• Enact A Meaningful Patient's Bill Of Rights: The Senate is only one vote away from passing a strong, enforceable, Patients' Bill of Rights, similar to the bipartisan Norwood-Dingell Patients' Bill of Rights. This legislation, endorsed by over 200 health care provider and consumer advocacy groups, is the only bipartisan proposal currently being considered that protects state-based accountability provisions already available under current law and includes: protections for all Americans in all health plans; protections for patients accessing emergency room care from financial sanctions; guarantees that assure access to necessary and accessible health care specialists; and meaningful enforcement mechanisms that ensure recourse for patients who have been harmed as a result of a health plan's actions.

  • Approve Common Sense Gun Safety Legislation: Sensible gun safety legislation has languished in Congress for over a year, while an estimated 30,000 Americans have lost their lives to gun violence. In May 1999 the Senate passed common sense gun safety measures, with Vice President Gore casting the tie-breaking vote. Since then, Republican Congressional leaders have delayed and bottled up this legislation at the behest of the gun lobby. The President will call on the Republican Leadership to put the public safety interests of America's families first and pass a bill that closes the gun show loophole, requires child safety locks to be sold with handguns, bans the importation of large capacity ammunition clips and prevents violent juvenile offenders from buying guns as adults.

  • Pass A Fiscally Responsible Budget That Invests In Education, School Modernization & Key Priorities: The President proposed a balanced and fiscally responsible budget that makes investments in key priorities for the American people. The President's budget includes important investments in education – including modernizing 6,000 schools and repairing 25,000 more, meeting our commitment to hire 100,000 quality teachers to reduce class size, identifying and turning around failing schools, increasing after school opportunities, improving teacher quality, mentoring at-risk youth to increase college success, and increasing accountability. To pay for fiscally irresponsible tax cuts, Congressional Republicans have cut key priorities resulting in fewer quality teachers for schools, fewer law enforcement officers and prosecutors to fight crime, reduced environmental protection, and less funding for National Science Foundation research. This year, as he has for the past seven, President Clinton will insist that Congress produce a responsible budget that honors our values and invests in the American people.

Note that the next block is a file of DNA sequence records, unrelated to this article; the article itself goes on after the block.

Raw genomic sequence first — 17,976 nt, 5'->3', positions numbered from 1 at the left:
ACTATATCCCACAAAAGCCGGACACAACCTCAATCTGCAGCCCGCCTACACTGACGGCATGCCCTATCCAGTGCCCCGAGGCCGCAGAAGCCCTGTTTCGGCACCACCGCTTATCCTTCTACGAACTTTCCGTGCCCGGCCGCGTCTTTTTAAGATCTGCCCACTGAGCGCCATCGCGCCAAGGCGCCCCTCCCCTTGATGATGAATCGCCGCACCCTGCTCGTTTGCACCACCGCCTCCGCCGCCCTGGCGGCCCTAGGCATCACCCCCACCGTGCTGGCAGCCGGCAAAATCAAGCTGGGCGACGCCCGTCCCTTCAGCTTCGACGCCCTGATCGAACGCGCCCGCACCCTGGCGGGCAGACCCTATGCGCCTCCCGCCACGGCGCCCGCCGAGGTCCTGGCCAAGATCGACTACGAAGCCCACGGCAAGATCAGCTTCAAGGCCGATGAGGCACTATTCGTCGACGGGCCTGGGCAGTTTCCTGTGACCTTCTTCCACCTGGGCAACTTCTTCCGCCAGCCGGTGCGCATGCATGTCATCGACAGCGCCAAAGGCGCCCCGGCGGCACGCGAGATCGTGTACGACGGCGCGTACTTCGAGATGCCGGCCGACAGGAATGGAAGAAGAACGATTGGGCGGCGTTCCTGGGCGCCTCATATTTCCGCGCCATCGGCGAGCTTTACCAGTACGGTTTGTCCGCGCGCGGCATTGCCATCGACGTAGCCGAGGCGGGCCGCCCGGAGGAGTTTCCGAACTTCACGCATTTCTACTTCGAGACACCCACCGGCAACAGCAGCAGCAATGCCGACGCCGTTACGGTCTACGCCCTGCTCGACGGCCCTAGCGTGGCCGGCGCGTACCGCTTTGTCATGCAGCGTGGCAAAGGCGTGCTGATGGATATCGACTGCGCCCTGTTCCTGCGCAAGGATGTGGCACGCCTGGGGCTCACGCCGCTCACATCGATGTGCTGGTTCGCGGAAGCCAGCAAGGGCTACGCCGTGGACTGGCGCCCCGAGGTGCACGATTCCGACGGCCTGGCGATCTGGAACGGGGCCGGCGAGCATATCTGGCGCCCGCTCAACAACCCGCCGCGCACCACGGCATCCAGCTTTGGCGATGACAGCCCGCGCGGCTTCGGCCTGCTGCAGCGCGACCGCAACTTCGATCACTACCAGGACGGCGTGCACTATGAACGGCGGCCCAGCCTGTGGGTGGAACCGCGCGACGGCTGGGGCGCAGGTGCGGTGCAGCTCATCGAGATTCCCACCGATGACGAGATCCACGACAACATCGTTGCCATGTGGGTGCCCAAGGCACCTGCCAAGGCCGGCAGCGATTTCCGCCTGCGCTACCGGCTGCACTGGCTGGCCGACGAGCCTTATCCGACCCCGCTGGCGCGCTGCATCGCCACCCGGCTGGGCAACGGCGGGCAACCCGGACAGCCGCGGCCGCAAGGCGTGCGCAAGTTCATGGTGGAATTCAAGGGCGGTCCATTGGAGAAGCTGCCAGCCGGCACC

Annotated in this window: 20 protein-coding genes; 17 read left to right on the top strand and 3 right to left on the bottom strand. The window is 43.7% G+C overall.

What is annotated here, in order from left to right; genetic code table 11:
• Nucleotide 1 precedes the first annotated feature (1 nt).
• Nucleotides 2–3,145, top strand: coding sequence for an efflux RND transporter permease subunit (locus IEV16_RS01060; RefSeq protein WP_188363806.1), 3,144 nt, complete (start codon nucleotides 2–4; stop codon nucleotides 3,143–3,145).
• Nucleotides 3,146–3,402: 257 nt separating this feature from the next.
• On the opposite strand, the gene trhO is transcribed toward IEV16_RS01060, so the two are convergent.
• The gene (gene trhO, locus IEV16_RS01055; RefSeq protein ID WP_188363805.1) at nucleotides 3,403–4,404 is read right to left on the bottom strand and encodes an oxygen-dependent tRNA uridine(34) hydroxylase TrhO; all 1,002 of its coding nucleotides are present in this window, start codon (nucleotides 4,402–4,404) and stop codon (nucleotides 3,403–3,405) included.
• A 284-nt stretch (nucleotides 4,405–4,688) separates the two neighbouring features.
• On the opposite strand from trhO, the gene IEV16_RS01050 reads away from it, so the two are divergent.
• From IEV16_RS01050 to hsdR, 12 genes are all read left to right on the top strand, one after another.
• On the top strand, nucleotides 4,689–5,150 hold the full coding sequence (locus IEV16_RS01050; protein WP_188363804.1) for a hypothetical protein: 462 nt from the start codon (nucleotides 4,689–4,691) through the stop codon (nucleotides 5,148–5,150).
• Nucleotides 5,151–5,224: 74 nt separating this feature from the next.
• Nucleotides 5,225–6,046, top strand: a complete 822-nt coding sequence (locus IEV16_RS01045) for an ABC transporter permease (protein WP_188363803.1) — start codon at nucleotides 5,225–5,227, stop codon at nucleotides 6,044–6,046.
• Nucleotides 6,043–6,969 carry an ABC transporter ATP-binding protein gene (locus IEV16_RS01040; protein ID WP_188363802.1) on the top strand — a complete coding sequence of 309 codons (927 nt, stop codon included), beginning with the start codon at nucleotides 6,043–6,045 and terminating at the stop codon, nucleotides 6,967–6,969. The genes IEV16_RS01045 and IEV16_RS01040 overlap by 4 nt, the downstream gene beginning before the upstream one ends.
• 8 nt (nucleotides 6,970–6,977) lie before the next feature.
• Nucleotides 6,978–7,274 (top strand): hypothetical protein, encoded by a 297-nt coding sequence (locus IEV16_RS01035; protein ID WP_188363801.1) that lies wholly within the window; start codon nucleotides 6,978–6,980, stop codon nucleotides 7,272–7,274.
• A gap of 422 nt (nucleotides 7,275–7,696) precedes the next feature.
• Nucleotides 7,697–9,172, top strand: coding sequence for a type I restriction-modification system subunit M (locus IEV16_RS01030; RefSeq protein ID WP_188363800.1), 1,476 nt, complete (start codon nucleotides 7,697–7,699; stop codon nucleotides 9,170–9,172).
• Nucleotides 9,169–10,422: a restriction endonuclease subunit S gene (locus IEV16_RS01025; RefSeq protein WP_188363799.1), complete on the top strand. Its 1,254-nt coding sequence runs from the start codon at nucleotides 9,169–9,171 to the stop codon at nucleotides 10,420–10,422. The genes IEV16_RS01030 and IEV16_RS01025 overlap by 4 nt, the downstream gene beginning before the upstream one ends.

• Pass Of Expanded Federal Hate Crimes Law. The President today will also make the case for expanded federal hate crimes legislation. In particular, he will urge Congress to pass the bipartisan hate crimes legislation pending in Congress this year. The Senate has already passed this legislation, and the President will urge the House to act expeditiously to pass this critical legislation. This legislation would punish hate crimes based on a victim's sexual orientation, gender, or disability. Current federal law does not cover such cases. In addition, this legislation also recognizes that state and local law enforcement still have primary responsibility for investigating and prosecuting hate crimes.

President and First Lady | Vice President and Mrs. Gore
Record of Progress | The Briefing Room
Gateway to Government | Contacting the White House
White House for Kids | White House History
White House Tours | Help | Text Only

Privacy Statement

Domestic Policy Council

Domestic Policy Council: Staff

Executive Order

Domestic Policy Accomplishments By Issue

Domestic Policy Council: What's New